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000691 Rinn River NHA



SITE CODE: 000691 


The Rinn River flows from L. Rinn in Leitrim, to Lough Forbes on the Shannon.  Several sections of the undrained Rinn River, known as callows, between Annaveagh Bridge and Lough Forbes are liable to flood and form the basis of the Rinn River Natural Heritage Area (NHA).

The designated area is mainly of wet grassland.  Where this has not been improved for agriculture the main species are Creeping Bent (Agrostis stolonifera), Soft Rush (Juncus effusus) and Meadowsweet (Filipendula ulmaria) with Marsh-marigold (Caltha palustris), Common Sedge (Carex nigra), Creeping buttercup (Ranunculus acris) along with other grass species such as Meadow Foxtail (Alopecurus pratensis) and Sweet Vernal-grass (Anthoxanthum odoratum).  In places the ground is wet enough to support freshwater marsh, dominated by tall sedges such as Bottle Sedge (Carex rostrata).  The species present depend not only upon the hydrological conditions, but upon management - areas more improved for agriculture, by fertilisation, feature species such as Yorkshire Fog (Holcus lanatus), Sorrel (Rumex acetosa) and Rye-grass (Lolium perenne).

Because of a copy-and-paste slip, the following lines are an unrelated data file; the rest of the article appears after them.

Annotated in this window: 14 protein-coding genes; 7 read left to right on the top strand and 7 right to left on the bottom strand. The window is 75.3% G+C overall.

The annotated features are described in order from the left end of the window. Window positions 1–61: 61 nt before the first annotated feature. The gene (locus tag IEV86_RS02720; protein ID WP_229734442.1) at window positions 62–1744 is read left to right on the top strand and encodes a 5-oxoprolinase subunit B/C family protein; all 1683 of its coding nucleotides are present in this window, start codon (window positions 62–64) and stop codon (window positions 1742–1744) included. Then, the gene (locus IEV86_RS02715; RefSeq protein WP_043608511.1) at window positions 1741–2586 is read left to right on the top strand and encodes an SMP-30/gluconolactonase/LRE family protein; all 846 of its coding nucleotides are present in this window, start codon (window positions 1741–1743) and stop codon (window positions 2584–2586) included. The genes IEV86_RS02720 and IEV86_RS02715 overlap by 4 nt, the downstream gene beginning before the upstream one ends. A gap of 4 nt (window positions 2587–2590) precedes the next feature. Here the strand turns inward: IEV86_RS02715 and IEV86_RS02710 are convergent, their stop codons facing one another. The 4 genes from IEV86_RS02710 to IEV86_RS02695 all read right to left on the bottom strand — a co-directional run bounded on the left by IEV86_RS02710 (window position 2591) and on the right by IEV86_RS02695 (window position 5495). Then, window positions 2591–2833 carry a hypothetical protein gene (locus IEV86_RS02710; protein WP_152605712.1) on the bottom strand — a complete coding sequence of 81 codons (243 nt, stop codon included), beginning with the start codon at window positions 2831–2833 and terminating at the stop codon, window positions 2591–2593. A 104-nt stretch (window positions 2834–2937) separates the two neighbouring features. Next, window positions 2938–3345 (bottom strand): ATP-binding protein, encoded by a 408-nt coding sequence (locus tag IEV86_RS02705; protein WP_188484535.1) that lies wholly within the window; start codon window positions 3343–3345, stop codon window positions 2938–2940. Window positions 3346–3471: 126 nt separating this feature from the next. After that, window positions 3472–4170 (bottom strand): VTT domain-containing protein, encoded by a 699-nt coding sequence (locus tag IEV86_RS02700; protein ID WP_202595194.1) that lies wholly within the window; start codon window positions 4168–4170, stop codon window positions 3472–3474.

At Bellageeher the NHA incorporates a small fairly dry lowland raised bog with Ling Heather (Calluna vulgaris) and Here's-tail Cottongrass (Eriophorum vaginatum) along with other characteristic species including Bog-rosemary (Andromeda polifolia)

These conditions are attractive to wildfowl.  The use of these areas by has recently been confirmed, for example 56 Greenland White-fronted Geese were counted 10.03.94.  The Republic of Ireland hosts about 50% of the world population of this race in the winter, and has international duties to protect it, and the habitats it frequents. In addition Whooper Swan, Wigeon, Pochard, Lapwing and Curlew have been recorded from the site, and the habitat is known to be good for breeding waders in the summer.

Flooding Callows are a valuable national wildlife asset. Both Loughs Forbes and Rinn, are also NHAs and the Rinn River is not only of interest in itself, but provides a 'corridor' for the movement of species of plant, as well as of animals, between the two sites.